COLUMBIA, S.C. – A Pickens County woman shot and killed her two sons, her ex-husband and her stepmother, then tried to make it look like her son was the killer to collect life insurance policies on all the victims, authorities said Tuesday.
Susan Hendricks was arrested Monday night and charged with four counts of murder, Pickens County deputies said.
Hendricks, 48, was in one of two homes where the shootings happened. She told deputies at the time her youngest son had been using drugs and was suicidal. Officers found a gun by his body, and Hendricks said he left her a note on the kitchen table.
But investigators said Tuesday it was all staged.
"Her statements were inconsistent with the scientific and forensic evidence," Solicitor Walt Wilkins said in a news conference in Pickens.
Prosecutors would not say how much insurance Hendricks had on the victims, but it was a significant amount.
It wasn't immediately clear if Hendricks had an attorney. The only time she talked to reporters after the killings was a statement asking for privacy.
All four victims were shot. Matthew Hendricks, 23, was found dead in his bed with a gun beside him. The body of Susan Hendricks' stepmother, 64-year-old Linda Ann Burns, was found inside another bedroom in Hendricks' home. Next door, authorities found the bodies of her 52-year-old ex-husband Mark Hendricks and her other son, 20-year-old Marshall Wayne Hendricks. Both had been shot in the chest.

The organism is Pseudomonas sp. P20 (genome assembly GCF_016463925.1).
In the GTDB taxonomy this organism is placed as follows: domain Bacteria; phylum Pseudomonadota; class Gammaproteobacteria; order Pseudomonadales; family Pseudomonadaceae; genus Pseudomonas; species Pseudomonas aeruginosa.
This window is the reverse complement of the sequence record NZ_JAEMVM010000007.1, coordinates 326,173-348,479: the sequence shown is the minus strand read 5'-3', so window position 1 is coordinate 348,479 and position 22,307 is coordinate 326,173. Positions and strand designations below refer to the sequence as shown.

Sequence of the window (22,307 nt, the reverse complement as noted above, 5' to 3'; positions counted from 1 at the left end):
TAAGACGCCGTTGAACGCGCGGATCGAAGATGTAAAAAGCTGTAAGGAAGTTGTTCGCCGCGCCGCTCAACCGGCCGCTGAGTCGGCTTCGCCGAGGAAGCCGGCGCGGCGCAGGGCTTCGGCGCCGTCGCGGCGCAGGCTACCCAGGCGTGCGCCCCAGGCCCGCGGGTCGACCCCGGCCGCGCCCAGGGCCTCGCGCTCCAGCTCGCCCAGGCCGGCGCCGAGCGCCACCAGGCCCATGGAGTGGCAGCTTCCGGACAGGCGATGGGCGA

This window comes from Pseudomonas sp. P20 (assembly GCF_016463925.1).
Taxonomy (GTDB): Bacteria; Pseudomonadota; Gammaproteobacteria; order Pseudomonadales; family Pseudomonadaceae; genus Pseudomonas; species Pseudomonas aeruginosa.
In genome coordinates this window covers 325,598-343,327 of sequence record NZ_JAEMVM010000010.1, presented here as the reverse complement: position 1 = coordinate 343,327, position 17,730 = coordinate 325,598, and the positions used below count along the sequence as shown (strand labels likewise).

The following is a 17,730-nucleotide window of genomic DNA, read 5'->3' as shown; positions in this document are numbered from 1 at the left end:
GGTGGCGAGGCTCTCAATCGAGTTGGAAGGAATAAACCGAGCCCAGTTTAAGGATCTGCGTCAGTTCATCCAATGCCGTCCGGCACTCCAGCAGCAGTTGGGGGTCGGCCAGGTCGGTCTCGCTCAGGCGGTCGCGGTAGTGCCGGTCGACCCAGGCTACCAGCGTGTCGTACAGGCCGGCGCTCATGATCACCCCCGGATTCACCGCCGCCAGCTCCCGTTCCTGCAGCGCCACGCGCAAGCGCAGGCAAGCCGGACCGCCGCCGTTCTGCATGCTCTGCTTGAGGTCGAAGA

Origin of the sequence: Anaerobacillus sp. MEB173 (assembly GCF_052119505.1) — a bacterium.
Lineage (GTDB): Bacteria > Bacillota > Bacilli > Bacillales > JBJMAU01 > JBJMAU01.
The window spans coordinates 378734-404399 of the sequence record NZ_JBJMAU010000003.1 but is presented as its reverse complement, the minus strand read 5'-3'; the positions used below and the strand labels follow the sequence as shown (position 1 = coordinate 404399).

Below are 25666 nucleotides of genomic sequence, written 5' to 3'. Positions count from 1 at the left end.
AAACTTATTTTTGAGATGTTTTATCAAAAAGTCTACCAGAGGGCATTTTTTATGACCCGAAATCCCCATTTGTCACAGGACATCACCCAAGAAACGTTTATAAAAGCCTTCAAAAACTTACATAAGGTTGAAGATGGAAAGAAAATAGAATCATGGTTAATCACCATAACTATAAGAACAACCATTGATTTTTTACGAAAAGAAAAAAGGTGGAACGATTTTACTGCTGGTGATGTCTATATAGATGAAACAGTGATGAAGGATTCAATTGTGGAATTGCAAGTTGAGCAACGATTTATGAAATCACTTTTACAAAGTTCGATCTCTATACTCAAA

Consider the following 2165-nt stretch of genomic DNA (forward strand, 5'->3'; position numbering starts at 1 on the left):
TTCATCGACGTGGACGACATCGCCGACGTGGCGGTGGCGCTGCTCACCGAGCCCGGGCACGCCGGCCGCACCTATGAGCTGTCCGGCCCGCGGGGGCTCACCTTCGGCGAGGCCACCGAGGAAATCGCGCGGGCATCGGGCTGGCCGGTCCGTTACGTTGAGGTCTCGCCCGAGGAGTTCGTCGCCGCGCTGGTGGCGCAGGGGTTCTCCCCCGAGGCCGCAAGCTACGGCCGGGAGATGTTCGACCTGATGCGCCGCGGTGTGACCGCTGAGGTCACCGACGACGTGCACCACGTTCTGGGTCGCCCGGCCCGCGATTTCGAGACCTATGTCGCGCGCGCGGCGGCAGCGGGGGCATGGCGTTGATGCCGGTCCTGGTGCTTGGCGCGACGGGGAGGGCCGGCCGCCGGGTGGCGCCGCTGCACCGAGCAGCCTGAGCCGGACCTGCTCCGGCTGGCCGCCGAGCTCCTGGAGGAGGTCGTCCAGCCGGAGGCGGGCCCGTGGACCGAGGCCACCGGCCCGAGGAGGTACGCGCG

The homes are about five miles outside Liberty, in an area of mixed farms and suburban residences in the state's west.
This isn't the first deadly shooting at Susan Hendricks' home. The coroner's office said in April 2006 that 36-year-old Doyle "Brian" Teague was shot to death after entering the house uninvited and threatening someone inside.
Investigators ruled at the time she acted in self-defense.
Pickens County Sheriff David Stone defended his decision not to immediately arrest Susan Hendricks. She was taken into custody nine days after the killings.
"In a case of this magnitude, but where there appears to be no significant risk to the public and the suspect can be readily monitored, prudence dictates that sufficient forensic tests be done prior to an arrest being made," Stone said.